A struggle for power or a democratic process? — This question is worrying everyone who is following the current events in Kyrgyzstan.
This is Kyrgyzstan’s third revolution in the last 15 years. However, some experts disagree with this assessment. They believe that with every new revolution one ruling power replaces another, while the system remains unchanged.
Kyrgyzstan held parliamentary elections on October 4. According to the Central Election Commission (CEC) data, the "Unity" party, which supports President Sooronbay Zheenbekov, won 24% of the vote. The second pro-government party "Mekine Kyrgyzstan"(My Homeland Kyrgyzstan) received almost the same amount of votes. In addition, two other parties crossed the national electoral threshold of 7%.
As soon as the results were announced, thousands of people took to the streets, calling for re-elections and the resignation of the president. Observers, political parties, and civil activists spoke of gross violations.
After civil unrest and clashes with the police, the CEC indeed annulled the election results. But for a completely different reason. According to the official statement, this decision is dictated by the current situation in the country. Human rights activists call this fact disturbing. The non-governmental organization, The Coalition for Democracy and Civil Society, says the CEC is avoiding talk of irregularities and proves once again that neither the law nor the constitution means anything in the country.
The date of the new elections remains unknown. However, most likely, this will happen by the end of the year. The incumbent president has announced he is ready to step down once the processes return to the framework of democracy. Which he actually did on October 15.
For the past 15 years, Kyrgyzstan has not lacked political turmoil. However, some of its citizens seriously doubt that democratic frames ever existed.
Kyrgyzstan's political system significantly differs from those of other Central Asian states. For quite some time now, the parliament has been playing a significant role and often does not agree with the executive branch’s decisions. But there are other circumstances at work as well.
In Kyrgyzstan, political parties are formed not around values or programs, but around specific influential figures who are backed by powerful families, clans, and groups in different regions, says Beate Eschment of the Center for Eastern European and International Studies (ZOiS) in an interview with Deutsche Welle.
That is why she is skeptical of the word "revolution" and thinks that nothing has changed in recent years except the order of the addends, while the sum stays the same. International organizations are constantly highlighting the persecution of Kyrgyz citizens on political grounds. 20% of the population lives below the poverty line. Kyrgyzstan ranks 129th out of 189 countries on the UN Human Development Index.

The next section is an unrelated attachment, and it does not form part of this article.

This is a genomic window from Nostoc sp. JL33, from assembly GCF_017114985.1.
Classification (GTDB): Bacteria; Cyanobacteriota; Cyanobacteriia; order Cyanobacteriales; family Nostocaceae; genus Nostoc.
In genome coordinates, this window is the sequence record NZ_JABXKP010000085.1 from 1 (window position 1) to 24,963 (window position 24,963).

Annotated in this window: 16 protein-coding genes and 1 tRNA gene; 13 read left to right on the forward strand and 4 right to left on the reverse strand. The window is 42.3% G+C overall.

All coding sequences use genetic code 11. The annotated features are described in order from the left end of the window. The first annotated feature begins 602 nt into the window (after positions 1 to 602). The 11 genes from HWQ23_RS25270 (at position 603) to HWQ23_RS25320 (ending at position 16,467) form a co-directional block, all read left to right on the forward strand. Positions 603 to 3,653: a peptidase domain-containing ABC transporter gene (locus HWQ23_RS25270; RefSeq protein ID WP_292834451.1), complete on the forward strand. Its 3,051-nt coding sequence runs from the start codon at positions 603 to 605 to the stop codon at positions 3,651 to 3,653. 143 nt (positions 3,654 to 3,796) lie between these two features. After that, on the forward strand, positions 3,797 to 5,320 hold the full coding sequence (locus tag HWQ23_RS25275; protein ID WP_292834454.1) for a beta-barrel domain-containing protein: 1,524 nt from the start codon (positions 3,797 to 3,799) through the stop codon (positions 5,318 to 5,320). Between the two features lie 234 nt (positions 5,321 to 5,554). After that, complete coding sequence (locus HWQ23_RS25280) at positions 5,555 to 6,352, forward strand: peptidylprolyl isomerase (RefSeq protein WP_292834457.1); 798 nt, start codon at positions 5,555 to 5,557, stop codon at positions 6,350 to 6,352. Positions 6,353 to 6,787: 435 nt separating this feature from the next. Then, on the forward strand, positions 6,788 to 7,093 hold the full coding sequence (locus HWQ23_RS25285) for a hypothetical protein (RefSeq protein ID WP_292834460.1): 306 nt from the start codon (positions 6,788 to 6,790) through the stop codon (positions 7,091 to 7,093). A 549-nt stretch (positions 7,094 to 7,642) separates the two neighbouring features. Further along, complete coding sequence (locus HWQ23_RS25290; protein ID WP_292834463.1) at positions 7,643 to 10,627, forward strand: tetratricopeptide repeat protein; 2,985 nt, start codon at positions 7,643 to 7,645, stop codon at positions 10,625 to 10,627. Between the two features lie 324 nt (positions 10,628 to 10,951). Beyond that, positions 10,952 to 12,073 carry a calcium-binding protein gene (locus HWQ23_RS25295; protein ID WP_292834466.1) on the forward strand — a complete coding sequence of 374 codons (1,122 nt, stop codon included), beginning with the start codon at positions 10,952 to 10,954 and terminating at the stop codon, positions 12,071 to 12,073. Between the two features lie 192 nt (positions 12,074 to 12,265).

Many protesters, however, are driven by other motives. A soon as the protests began, a group of them forcibly freed former President Almazbek Atambayev, who was charged with corruption last year and sentenced to 11 years in prison. It is also worth mentioning that law enforcement did not put up much resistance against the protesters. This trend was also observed during other protests. In their response to the protesters, the police alternated between inaction and brute force.
As for Atambaev, after several failed attempts, he was arrested again on 11 October. Before that, he accused the authorities of organizing his assassination.
On October 6, another former president, Sadir Japarov, was released from prison following a court ruling. He spent three years in prison after being accused of plotting a coup and taking a district governor hostage.
Japarov is an influential figure, and right before the resignation president Sooronbay Zheenbekov has already called on parliament to appoint him as prime minister. This means that Japarov will become the head of the government. According to the constitution, this role was supposed to be played by the speaker of parliament, but he resigned a few days earlier. Following the shifts in power, a state of emergency has been declared in the country. Military units and vehicles have been deployed to the capital.
Some Kyrgyz political scientists think that the current changes in the government and the police flirting with the protesters indicate that Zhenbekov's power is weakened, as well as his ability to control the processes. This does not serve the interests of the country's main strategic partner. Moscow has already responded to the new Kyrgyz revolution. "Utter Mess" - this has been the Kremlin’s assessment of the developments in the Kyrgyz capital.
Kyrgyzstan is, along with Russia, a member of the Collective Security Treaty Organization, the Eurasian Economic Union, and the CIS. There is also a Russian military airbase in the country.
In Kyrgyzstan, people are finding it really hard to make any kind of prognosis. However, some are drawing parallels with the recent past. The previous two revolutions happened in 2005 and 2010. After the "Tulip Revolution", President Askar Akayev fled to Moscow and Kurmanbek Bakiyev became the head of the country. However, after the 2010 coup, he also went into political exile, unlike its predecessor - in Belarus. In Kyrgyzstan, it is not ruled out that the current president will share the fate of his colleagues.
გარეკანის სურათი: Al Jazeera